Jim Siergey: Mental Pathways

January 7th, 2019

“The tickets are under the soldier.”

He didn’t understand what I said. No surprise. It happens to me nearly all of the time.

The mental connections I make don’t always travel along the same pathways that others do. It’s not that mine are Robert Frosted, taking the path less traveled, they take the path untraveled.

So I am often met with perplexed looks. Sometimes these looks of perplexion are displayed with glazed eyes and heads cocked to the side like our canine friends. It’s all I can do not to reach out and scratch them behind their ears.

Often I am completely dismissed and ignored, which is a relief. But sometimes I am not. In those circumstances I am forced to communicate via pedestrian methods without a hint of imagination or panache.

Then there are those inquisitive sorts, language dissectors who wish to know how I got to where I am from where I was and why I used the words that I did.

Offering up such an explanation, as you can ascertain from merely reading that preceding sentence, can be very confusing and rather involved.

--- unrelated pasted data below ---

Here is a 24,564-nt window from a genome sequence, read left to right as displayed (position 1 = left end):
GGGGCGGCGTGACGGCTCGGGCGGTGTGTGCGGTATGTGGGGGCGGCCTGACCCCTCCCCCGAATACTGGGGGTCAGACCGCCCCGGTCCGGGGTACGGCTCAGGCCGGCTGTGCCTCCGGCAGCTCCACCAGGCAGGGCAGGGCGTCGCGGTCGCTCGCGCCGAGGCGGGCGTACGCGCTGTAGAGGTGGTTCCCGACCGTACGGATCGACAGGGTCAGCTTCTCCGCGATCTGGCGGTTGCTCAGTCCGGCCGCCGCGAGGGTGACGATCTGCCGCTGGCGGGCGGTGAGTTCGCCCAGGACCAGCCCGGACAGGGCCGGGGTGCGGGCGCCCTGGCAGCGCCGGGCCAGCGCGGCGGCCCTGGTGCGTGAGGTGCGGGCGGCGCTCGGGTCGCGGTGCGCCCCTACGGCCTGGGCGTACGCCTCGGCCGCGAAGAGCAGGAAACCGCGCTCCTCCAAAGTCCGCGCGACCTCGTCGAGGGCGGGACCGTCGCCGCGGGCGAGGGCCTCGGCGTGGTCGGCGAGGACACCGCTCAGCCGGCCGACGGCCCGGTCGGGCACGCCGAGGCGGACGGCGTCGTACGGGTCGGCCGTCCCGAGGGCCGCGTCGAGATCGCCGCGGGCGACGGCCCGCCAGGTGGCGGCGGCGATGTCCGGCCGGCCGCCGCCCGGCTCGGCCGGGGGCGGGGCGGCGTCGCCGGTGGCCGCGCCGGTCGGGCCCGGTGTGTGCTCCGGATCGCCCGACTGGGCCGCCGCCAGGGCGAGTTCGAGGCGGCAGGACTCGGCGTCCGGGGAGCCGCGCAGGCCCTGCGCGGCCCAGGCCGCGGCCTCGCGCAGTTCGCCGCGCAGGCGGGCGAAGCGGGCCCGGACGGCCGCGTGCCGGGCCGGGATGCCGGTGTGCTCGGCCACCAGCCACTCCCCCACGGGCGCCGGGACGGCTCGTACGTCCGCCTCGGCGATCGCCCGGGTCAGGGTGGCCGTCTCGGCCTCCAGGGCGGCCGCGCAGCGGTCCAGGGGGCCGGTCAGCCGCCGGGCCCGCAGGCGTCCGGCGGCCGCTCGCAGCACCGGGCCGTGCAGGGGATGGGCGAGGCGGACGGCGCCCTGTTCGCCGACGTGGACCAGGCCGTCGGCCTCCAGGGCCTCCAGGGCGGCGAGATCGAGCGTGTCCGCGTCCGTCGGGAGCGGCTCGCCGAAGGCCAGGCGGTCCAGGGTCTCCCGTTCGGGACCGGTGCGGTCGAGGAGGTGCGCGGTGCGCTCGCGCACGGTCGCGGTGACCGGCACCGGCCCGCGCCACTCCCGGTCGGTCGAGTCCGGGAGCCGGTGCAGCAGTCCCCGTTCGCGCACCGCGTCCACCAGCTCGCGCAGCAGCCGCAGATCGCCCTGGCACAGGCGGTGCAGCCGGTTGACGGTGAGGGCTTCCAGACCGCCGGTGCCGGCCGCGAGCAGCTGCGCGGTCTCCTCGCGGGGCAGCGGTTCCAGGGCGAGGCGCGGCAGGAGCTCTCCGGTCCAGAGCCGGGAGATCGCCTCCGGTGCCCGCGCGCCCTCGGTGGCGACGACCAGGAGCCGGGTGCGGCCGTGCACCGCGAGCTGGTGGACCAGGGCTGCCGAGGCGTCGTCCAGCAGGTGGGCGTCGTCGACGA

But it can be done.

Steveallen

Mr. Allen could make sense of it…

 

However, people just don’t seem to have the patience to stick with me as I attempt to draw them a verbal map of my mental hops, skips and jumps. In their defense, and I am always one who will come to the defense of others, such an interlocution tends to be very dry.

If you’ve ever heard Steve Allen explaining humor, you know what I mean.

Yet I maintain that it is pretty easy to explain how my thought process works. It is basically a combination of visual cues, homophones and juxtaposition of expectation. I then tie these disparate strings of thought together with an acoustic knot and voilà!

I am constantly surprised to learn that everyone doesn’t think that way.

I wish I could provide you with examples but nothing in particular stands out in my memory. The things I say are only odd and perplexing to others. To me they sound completely normal and make perfect sense.

In this particular case none of that alleged obtuseness came into play, at least, as far as I’m concerned.

On the kitchen counter is a five inch tall plastic molded green soldier wielding a mine detector. Under it were the tickets.

 

Editor’s note: Jim’s last post for The Third City was Foot Loose Parade

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